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Rachel Carson would be proud of the kids at Renaissance High School in Watsonville, California. Carson, of course, was the former U.S. Bureau of Fisheries biologist who, alarmed by the effects of DDT, wrote Silent Spring -- the Big Bang of the modern environmental movement.

Before Silent Spring appeared way back in 1962, no one questioned the indiscriminate use of pesticides. People assumed that better farming through chemistry was completely safe. Who would dare challenge the inexorable march of "scientific progress"?

Rachel Carson, that's who. As a scientist herself, she was able to build a devastating and convincing case against DDT. The chemical industry cried foul, but when President Kennedy asked the President's Science Advisory Committee to report on Carson's findings, they backed her up, DDT was eventually banned, and the rest is history.

Which brings us back to Watsonville. Almost half a century after Silent Spring, we now have an Environmental Protection Agency that is charged with protecting the health and safety of both consumers and agricultural workers by regulating pesticides and fumigants. But, in spite of greater awareness of the dangers, we still can't assume that the fruit and vegetables on our supermarket shelves are safe. And for the low-income workers who do the back-breaking work of harvesting our food, we actually can assume that many of them will be exposed to dangerous chemicals every working day.

One of those chemicals is methyl iodide. In "Refusing to Bend," a fine piece of reporting by Rosie J. Spinks for Sierra magazine, we learn that the EPA approved methyl iodide for agricultural use in 2007. The agency did so over the objections of more than 50 scientists (including four Nobel laureates), who considered it too toxic. We also learn that the California Department of Pesticide Regulation approved methyl iodide for use as a fumigant in December of last year. Again, the warnings of scientists were ignored. As Spinks writes:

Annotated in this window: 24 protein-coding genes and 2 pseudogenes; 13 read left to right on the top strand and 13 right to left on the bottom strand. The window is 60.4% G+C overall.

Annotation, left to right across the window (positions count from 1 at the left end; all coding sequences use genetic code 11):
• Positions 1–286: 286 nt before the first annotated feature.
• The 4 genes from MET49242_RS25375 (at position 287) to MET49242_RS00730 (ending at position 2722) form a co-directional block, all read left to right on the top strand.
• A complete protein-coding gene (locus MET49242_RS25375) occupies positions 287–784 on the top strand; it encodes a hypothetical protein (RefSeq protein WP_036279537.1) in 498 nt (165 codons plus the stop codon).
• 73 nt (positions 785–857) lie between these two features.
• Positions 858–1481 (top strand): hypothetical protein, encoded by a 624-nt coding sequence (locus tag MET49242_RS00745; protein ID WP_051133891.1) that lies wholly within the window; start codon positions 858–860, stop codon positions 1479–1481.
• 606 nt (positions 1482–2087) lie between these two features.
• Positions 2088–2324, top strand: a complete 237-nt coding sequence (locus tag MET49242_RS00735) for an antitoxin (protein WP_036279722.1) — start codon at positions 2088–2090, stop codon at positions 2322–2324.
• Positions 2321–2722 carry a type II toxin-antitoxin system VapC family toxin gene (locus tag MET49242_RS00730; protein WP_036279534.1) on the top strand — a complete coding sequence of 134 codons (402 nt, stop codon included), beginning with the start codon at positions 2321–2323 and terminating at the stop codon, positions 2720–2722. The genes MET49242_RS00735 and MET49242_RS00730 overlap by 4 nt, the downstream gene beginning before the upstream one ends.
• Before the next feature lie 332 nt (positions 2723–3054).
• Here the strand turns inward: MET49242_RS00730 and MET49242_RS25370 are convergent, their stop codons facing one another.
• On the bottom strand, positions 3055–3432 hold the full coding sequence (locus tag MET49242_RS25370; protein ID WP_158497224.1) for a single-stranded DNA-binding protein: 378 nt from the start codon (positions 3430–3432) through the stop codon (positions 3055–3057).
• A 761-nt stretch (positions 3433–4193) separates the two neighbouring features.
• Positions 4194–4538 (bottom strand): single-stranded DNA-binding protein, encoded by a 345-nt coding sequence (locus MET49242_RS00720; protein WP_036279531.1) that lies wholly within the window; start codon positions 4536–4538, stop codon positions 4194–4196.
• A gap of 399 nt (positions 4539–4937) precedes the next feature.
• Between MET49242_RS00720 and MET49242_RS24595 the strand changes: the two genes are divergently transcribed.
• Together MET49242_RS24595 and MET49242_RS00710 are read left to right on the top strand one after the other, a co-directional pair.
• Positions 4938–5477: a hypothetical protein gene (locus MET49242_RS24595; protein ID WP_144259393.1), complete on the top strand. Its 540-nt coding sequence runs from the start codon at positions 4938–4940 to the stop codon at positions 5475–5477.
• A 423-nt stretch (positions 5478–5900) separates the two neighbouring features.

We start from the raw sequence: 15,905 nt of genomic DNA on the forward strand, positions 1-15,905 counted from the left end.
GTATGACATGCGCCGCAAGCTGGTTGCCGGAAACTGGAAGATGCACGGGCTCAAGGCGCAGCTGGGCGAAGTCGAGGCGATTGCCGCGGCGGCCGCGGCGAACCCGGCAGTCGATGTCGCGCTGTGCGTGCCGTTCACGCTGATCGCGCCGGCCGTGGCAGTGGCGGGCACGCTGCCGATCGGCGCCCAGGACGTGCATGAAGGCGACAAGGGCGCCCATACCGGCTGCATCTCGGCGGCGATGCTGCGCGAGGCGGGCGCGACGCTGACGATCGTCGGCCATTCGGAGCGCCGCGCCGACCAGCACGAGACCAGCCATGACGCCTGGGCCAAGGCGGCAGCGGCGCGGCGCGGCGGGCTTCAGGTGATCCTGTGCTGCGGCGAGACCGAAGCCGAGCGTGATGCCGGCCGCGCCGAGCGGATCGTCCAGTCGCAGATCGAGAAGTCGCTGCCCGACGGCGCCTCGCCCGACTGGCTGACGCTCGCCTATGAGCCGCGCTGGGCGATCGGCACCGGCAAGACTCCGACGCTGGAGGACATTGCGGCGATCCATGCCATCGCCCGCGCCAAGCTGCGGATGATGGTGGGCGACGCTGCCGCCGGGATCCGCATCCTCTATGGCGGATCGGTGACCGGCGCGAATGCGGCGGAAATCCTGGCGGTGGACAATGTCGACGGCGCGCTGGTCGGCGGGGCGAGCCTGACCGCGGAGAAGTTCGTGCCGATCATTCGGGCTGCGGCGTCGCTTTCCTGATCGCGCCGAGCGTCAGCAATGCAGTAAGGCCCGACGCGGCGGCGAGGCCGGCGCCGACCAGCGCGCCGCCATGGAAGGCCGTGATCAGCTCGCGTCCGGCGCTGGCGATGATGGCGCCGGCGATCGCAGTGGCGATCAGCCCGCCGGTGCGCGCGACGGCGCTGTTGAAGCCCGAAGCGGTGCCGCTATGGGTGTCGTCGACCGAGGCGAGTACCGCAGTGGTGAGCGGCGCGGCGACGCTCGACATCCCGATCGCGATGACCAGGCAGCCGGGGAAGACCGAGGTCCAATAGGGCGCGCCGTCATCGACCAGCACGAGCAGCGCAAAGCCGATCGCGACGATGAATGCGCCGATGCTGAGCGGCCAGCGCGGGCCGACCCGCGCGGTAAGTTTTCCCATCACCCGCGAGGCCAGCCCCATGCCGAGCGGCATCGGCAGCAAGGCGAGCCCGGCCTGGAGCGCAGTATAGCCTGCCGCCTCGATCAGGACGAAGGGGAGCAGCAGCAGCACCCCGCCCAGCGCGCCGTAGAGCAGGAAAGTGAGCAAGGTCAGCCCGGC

Airborne transmission, groundwater accumulation, developmental effects, thyroid disruption, cancer -- these are some of the potential consequences that led an independent scientific review committee, commissioned by the DPR prior to its approval of methyl iodide, to conclude that "there is little doubt that the compound possesses significant toxicity" and would thus result in an "adverse impact on the public health."

Methyl iodide has been used in California but -- so far -- not in the Watsonville/Salinas area that produces half of California's annual strawberry crop. That is in part thanks to some remarkable activism by the students at Renaissance High -- the heroes of Spinks's article. These young people live at ground zero for this chemical. And they know that their parents will be on the front lines of exposure, so they organized support from farm workers and persuaded Watsonville's mayor and City Council to support a methyl iodide ban.

Their advocacy is working, so far. Already, Governor Jerry Brown has conceded that California should take "a fresh look" at methyl iodide. The EPA also reopened public comment earlier this year in response to a petition filed by Earthjustice and other environmental groups calling for the suspension and cancellation of the chemical.

Will methyl iodide eventually find its way onto the strawberry fields of the Salinas Valley? It's up to all of us. Let's make Rachel Carson -- and the students at Renaissance  High School -- proud. Please join them and take action now by sending a message to California Governor Jerry Brown.

Originally posted to Michael Brune on Thu Jun 16, 2011 at 01:44 PM PDT.

Also republished by California politics.

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